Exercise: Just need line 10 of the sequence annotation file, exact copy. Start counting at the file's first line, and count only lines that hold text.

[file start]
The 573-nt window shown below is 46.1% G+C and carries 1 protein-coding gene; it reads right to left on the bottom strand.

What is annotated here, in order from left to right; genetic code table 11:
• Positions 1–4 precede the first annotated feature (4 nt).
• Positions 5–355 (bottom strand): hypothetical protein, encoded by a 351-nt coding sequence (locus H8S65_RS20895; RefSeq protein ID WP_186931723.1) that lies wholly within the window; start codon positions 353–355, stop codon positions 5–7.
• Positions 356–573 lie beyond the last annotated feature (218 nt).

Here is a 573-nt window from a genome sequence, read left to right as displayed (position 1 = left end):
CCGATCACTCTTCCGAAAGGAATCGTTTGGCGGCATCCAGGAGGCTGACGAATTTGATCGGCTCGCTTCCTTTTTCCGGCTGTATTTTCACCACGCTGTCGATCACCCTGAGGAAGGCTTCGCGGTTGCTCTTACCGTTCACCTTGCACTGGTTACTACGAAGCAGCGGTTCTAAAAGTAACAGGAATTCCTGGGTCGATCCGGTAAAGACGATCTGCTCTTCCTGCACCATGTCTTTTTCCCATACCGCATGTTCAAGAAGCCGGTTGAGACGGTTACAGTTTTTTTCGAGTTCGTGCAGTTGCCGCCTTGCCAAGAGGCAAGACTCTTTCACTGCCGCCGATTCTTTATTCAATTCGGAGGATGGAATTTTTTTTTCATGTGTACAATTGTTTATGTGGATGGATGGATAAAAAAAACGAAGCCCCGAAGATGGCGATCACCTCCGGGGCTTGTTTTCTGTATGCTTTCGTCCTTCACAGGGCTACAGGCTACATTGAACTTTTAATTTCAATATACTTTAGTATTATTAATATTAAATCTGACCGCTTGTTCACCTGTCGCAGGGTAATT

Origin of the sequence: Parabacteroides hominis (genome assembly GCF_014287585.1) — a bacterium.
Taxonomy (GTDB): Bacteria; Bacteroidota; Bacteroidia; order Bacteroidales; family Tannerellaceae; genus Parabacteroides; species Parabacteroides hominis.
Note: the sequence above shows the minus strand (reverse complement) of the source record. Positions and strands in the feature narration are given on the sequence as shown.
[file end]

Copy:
Note: the sequence above shows the minus strand (reverse complement) of the source record. Positions and strands in the feature narration are given on the sequence as shown.